A New “Tropical” System in the Atlantic

The National Hurricane Center is tracking another system in the Atlantic, but the only threat it presents is to the Hurricane Center’s credibility.

Official forecast track for “Subtropical Depression Four”. Image provided by the National Hurricane Center.

Late Monday afternoon, the National Hurricane Center started issuing advisories on “Subtropical Depression Four”, which was centered a little more than 300 miles southeast of Nantucket. Their forecast calls for it to strengthen into a Tropical Storm tonight, at which time it would be given the name “Dolly.” The system should head eastward then northeastward, staying over open waters before it weakens and then, according to the forecast, becomes “extratropical”. Here’s the problem. It’s extratropical now, and has been the entire time.

Satellite loop from Monday afternoon showing “Subtropical Depression Four” south of Nova Scotia. Loop provided by NOAA.

To be considered a tropical or even subtropical system, it needs to be “warm core.” What that means, is that temperatures are warmest at the center of the storm, and cooler as you head away from the center. In some stronger hurricanes, like Dorian from last year, temperatures can be as much as 20 degrees warmer in the eye compared to just outside the eye.

Analyzed data from satellite photos shows that “Subtropical Depression Four” is a cold-core system. Image provided by Florida State University.

Tropical systems also need warm water to feed them and help them strengthen. The threshold is generally accepted as 27C (80F) as the minimum needed for a tropical system to maintain itself and/or strengthen. This system is over the northern edge of the Gulf Stream, which is fairly mild, but water temperatures in the region are 25-26C, and quickly drop to 22-24C just to the east of the system’s current location. That’s not warm enough to sustain a “tropical” system.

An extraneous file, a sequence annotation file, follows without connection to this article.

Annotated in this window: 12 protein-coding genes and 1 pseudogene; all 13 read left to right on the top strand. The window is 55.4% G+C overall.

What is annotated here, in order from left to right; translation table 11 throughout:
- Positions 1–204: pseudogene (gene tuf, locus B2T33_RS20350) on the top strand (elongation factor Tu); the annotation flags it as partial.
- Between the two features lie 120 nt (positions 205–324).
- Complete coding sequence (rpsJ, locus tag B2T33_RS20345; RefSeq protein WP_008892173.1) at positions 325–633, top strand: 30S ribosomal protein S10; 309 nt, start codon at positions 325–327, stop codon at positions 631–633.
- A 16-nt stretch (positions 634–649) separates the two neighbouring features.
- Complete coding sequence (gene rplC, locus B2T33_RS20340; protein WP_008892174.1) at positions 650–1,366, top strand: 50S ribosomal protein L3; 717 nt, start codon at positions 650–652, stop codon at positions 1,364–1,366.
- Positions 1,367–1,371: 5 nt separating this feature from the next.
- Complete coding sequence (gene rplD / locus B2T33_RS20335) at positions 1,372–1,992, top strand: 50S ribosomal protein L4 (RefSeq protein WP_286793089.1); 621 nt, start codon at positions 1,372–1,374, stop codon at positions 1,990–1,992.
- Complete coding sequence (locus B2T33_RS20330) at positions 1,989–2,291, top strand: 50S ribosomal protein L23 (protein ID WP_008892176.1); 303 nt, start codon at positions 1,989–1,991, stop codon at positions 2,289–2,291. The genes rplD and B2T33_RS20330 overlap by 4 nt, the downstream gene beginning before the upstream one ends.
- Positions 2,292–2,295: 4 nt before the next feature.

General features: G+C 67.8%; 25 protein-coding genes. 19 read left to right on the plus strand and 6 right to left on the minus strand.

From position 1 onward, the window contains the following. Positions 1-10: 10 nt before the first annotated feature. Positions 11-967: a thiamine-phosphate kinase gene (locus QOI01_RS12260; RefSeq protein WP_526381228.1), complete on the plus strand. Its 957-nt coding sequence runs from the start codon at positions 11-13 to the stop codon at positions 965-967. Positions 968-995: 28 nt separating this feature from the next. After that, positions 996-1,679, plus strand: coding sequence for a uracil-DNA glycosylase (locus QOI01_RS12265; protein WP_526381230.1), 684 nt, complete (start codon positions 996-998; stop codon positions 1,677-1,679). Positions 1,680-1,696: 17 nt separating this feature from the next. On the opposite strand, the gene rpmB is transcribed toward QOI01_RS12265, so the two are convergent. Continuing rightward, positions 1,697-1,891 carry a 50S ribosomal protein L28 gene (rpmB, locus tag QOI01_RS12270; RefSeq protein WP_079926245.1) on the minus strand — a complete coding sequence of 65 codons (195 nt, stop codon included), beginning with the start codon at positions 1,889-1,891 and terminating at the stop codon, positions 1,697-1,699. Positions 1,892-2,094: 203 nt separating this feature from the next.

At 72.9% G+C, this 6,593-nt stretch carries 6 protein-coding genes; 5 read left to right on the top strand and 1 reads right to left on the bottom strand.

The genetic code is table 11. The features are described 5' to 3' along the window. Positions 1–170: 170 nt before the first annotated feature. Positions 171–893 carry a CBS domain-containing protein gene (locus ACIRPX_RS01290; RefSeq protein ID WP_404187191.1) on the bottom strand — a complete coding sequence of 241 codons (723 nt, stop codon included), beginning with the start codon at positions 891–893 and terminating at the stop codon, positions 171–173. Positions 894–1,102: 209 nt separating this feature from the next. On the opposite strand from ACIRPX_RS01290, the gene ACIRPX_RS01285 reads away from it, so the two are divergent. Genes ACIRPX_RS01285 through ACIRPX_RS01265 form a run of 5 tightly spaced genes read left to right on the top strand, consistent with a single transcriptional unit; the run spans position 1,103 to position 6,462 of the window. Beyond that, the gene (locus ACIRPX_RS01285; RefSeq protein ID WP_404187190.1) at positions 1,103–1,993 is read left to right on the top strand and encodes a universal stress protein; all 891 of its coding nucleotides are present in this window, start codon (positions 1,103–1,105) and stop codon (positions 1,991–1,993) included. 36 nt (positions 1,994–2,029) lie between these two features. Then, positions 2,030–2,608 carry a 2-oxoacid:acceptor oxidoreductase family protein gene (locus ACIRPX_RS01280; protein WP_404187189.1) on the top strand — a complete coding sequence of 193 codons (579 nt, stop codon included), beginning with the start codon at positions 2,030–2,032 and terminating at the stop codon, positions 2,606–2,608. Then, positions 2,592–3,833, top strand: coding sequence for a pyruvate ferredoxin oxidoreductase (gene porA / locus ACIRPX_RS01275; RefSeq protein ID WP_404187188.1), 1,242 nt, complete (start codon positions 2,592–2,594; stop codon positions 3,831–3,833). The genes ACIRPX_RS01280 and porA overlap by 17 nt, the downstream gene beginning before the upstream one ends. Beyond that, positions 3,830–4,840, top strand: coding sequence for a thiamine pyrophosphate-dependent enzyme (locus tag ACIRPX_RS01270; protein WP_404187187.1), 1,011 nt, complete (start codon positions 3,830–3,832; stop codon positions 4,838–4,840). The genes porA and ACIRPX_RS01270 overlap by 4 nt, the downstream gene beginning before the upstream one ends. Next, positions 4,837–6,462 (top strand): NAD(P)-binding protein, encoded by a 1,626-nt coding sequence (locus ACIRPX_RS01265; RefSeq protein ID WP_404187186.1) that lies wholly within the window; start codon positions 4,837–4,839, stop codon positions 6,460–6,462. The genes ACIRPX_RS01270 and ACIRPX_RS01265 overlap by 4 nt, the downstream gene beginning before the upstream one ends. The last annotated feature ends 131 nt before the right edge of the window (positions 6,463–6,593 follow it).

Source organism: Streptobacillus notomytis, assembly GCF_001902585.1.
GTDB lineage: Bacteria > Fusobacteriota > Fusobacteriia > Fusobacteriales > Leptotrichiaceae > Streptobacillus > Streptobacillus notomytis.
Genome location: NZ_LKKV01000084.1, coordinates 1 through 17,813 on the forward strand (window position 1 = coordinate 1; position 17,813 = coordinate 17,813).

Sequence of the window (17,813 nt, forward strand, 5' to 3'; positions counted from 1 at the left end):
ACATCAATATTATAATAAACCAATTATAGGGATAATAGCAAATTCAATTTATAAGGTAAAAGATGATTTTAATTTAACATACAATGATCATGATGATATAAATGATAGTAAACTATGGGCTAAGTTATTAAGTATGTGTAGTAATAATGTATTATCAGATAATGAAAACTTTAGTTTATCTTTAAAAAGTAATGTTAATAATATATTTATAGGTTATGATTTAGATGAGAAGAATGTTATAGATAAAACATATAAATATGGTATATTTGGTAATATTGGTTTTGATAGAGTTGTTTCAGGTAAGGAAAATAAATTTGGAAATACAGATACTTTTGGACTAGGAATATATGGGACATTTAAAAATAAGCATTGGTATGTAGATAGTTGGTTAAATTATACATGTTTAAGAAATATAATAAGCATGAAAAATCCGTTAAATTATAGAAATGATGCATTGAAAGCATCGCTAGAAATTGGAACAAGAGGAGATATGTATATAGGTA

Current Sea Surface Temperature analysis of the North Atlantic Ocean. Image provided by Tropical Tidbits.

Lastly, and this partially refers back to the first point we made about the system being cold-core, the storm itself is centered under an upper-level low pressure system. Tropical systems usually need an upper-level high pressure system over them, to help vent the rising air near the center. The stronger the high aloft, the more a tropical system will strengthen. A storm sitting under an upper-level low is the same as most of the storms that we see impacting us all through the year – extratropical. As you can see in the analysis below, there is a trough of low pressure extending southward from the system. It’s not quite a cold front, but close enough. Extratropical systems have fronts and/or troughs extending from them, tropical systems don’t.

Surface analysis of the Western Atlantic Ocean from Monday afternoon. Image provided by the Ocean Prediction Center.

Assuming this gets named Dolly, it will be our fourth named “tropical” system this year. However, only one, Cristobal, was ever truly tropical. Cristobal was a tropical storm when it moved into southern Mexico. When it moved back over the Gulf and headed towards Louisiana, it was already extratropical, even though the Hurricane Center didn’t declare it extratropical until it got into Iowa.

It’s been a running joke among meteorologists for years that if a system is over water and has a thunderstorm nearby, it’ll get a name from the “National Thunderstorm Center.” This storm is just further proof of that. With many forecasts for an active hurricane season, every system is going to get named to pad the stats and help verify that forecast. We’ve had colleagues joke that by the time this season is over, we’ll have gone through the entire name list and the Greek Alphabet. We not only agree with that sentiment, we even made a prediction elsewhere that “Tropical Storm Lambda” will produce 70 mph winds on Nantucket in late December while bringing 6-12 inches of snow to southern New England. As long as there’s a thunderstorm in the warm sector, it’ll get a name.

Plumes of Saharan Dust will continue to cross the Atlantic over the next several days. Loop provided by Weathermodels.com

As far as actual tropical systems, none are forthcoming in the Atlantic for at least a week or two, thanks to several plumes of Saharan dust moving off the coast of Africa and across the Atlantic over the next several days. The dust is accompanied by very dry air, which suppresses thunderstorm activity.

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